The electronic information-gathering apparatus here at Don't Panic headquarters is vast and powerful. In addition to the mountains of information we receive each week detailing scientific achievements in the fields of penis enlargement and ink jet cartridge replacement, we also get regular updates on important political and military operations worldwide.
Recently, we've noticed an uptick in chatter about the imminent capture of Osama bin Laden. It goes something like this:
Pakistan's military has been on the offensive in the lawless, tribal provinces along its border with Afghanistan. We think that bin Laden's been chillin' there ever since he escaped Afghanistan in 2001. Until recently, these regions have operated nearly independently of Pakistan's central government. The regions are mountainous, rugged, rural and home to ethnic Pashtuns who sympathize (and empathize) with neighboring Afghanistan's Taliban and al-Qaeda.
Pakistan's military strategy in these regions is frequently described as an effort to "smoke out" foreigners and send them fleeing into Afghanistan -- and the waiting arms of American forces. Picture it: Pakistani forces set off smoke bombs all over the tribal regions. Unable to control their coughing, bin Laden and his top lieutenants flee to Afghanistan where they're captured by U.S. Special Forces disguised as Afghan lozenge salesmen.
Minus the smoke and lozenges, that's actually the plan. The Pakistani troops keep going into villages and telling the village elders to quit sheltering foreigners, or else. "Or else" consists of military assaults and arrests. On Feb. 20, an assault on a village netted 20 Pakistani militants and, according to some reports, the son of bin Laden's top lieutenant, Ayman Al-Zawahiri. I have no idea what, if any, terrorist activities the son has participated in.The elder Al-Zawahiri's voice is heard on the recently released al-Qaeda audiotape threatening more terrorism against the United States and, amusingly, complaining about France's recent ban on religious dress in public schools. Why would the French make it illegal for Muslim schoolgirls to wear headdresses? Al-Zawahiri says it's because "envy boils" in French hearts and "overflows in their chests." I told you it was amusing.
On the other side of the border in Afghanistan, American forces are confident that Pakistani cooperation will indeed flush bin Laden into their hands. Top U.S. officials note that the bin Laden hunt has recently taken on "a renewed sense of urgency." Speaking to reporters in Afghanistan, Lt. Col. Matthew Beevers said of al-Qaeda's leaders, "The sands in their hourglass are running out." Sand? Arabs? Get it?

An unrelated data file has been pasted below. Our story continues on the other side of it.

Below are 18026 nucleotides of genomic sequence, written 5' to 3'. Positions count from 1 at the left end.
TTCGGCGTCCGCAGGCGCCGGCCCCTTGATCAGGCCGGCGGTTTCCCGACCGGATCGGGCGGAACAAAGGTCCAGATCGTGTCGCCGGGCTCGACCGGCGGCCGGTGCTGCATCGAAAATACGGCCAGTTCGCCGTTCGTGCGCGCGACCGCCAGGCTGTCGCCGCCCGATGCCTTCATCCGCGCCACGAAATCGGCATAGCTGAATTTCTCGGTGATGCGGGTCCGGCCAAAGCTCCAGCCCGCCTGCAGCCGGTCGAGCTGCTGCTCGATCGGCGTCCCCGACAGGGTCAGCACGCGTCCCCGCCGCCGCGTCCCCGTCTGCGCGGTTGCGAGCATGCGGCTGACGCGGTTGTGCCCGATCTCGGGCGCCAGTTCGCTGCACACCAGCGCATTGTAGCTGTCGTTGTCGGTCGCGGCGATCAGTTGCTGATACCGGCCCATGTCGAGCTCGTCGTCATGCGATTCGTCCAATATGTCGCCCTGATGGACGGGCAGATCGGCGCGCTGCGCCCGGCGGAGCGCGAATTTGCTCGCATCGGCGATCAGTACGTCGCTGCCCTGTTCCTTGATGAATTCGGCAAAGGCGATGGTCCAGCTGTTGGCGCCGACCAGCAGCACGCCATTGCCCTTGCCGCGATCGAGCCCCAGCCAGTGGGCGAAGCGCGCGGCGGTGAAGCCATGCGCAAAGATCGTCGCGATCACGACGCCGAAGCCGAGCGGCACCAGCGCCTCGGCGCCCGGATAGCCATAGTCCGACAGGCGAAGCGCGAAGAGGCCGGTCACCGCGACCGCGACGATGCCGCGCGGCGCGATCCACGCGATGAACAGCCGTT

It's hard not to be skeptical. We've heard it all before. Bin Laden's capture has been imminent since, oh, Sept. 12, 2001. If there's one thing bin Laden is good at, it's not getting caught. Two things do seem different this time, though. First, the Pakistani offensive to smoke 'em out appears to be larger and more comprehensive than it's ever been. Second, we've supposedly put our best commandos on the hunt. The Washington Times reported that "super secret" Task Force 121 is in Afghanistan. The unit has a little extra time on its hands now that Saddam is captured and we're no longer hunting for Iraqi weapons of mass destruction.
I suppose that's good news, because everyone wants bin Laden caught. But it's also a bit frustrating. We were so caught up in Iraq, which turned out not to be an imminent danger to the United States, that we've waited two-and-a-half years since the 9-11 attacks to move our best commando unit in to get bin Laden? Here's something else that's frustrating. If Task Force 121 is so damned "super secret," how come its movements are being reported in the Washington Times?
Secretary of Defense Donald Rumsfeld, usually not shy about touting U.S. military prowess, is more philosophical than boastful about the prospect of nabbing bin Laden soon. While visiting Afghanistan recently, Rumsfeld was asked about the possibility of Osama's capture. "It will happen when it happens," he explained. "And I don't believe it's closer or farther at any given moment." It's precisely those sorts of statements that inspired journalist Hart Seely to compile 2003's "Pieces of Intelligence: The Existential Poetry of Donald H. Rumsfeld."
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